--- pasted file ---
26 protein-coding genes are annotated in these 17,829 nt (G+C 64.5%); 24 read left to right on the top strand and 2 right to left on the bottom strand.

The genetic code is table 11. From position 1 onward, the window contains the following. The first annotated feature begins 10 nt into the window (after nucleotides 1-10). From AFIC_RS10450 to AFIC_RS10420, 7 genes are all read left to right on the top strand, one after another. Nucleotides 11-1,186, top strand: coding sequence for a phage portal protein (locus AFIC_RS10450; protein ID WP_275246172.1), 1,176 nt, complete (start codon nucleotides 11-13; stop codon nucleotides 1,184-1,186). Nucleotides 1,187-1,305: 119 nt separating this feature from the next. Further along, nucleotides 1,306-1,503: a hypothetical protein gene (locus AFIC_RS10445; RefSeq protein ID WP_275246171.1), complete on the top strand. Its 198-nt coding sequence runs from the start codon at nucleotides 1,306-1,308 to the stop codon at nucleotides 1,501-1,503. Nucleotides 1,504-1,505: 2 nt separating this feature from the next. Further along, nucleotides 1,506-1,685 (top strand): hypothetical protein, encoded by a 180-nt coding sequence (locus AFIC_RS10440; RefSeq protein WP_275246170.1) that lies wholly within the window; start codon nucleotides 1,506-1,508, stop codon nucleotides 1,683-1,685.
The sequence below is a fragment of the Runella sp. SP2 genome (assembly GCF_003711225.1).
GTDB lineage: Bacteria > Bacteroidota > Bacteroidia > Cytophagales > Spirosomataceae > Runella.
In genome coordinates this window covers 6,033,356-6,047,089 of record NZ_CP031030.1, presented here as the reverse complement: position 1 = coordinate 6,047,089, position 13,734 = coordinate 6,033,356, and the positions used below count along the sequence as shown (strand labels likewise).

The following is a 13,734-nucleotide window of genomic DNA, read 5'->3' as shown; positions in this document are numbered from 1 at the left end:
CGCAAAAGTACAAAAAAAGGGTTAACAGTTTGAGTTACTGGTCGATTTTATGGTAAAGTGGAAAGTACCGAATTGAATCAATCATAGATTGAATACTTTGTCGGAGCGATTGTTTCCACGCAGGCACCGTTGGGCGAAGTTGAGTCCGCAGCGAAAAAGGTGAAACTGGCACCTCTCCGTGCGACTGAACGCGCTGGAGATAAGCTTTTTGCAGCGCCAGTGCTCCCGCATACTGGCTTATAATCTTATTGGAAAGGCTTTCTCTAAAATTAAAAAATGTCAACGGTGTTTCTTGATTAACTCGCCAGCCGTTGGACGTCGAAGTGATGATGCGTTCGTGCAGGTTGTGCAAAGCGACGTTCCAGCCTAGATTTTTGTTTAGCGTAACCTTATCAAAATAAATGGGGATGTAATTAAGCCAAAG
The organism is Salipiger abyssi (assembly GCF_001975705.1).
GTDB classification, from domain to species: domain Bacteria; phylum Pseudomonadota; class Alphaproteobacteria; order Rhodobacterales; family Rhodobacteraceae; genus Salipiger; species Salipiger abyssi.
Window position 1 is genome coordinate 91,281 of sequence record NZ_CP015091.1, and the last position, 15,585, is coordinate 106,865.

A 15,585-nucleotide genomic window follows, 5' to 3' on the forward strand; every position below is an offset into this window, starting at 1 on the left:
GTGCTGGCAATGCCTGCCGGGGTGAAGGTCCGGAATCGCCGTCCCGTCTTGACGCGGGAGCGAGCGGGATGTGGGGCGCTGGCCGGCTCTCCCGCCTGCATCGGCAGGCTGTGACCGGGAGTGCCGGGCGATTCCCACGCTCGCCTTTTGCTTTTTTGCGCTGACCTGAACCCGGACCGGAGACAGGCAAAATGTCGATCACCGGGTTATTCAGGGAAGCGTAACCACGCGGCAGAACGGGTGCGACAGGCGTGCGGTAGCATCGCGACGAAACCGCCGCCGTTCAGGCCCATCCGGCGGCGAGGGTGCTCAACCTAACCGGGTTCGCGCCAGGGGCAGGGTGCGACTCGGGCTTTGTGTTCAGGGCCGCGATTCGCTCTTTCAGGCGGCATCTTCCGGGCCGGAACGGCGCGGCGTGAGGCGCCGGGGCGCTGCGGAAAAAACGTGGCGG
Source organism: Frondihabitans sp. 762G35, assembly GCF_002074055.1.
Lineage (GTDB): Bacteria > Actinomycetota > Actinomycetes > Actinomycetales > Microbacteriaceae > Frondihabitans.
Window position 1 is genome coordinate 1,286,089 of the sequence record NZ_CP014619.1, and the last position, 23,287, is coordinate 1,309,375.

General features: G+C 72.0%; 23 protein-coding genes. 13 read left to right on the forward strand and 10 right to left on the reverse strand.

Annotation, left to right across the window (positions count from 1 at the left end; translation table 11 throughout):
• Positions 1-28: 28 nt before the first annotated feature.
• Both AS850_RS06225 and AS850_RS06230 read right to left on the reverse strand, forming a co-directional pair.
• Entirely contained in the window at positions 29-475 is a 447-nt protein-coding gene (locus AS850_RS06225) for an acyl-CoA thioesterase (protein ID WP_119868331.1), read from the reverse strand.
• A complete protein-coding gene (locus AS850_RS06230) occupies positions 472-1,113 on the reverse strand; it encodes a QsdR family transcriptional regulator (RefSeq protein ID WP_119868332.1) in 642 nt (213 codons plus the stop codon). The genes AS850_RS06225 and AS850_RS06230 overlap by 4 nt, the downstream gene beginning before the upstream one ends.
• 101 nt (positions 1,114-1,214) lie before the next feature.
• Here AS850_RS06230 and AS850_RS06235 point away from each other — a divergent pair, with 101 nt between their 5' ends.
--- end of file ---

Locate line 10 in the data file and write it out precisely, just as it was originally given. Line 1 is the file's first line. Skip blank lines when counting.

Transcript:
Window position 1 is genome coordinate 91,281 of sequence record NZ_CP015091.1, and the last position, 15,585, is coordinate 106,865.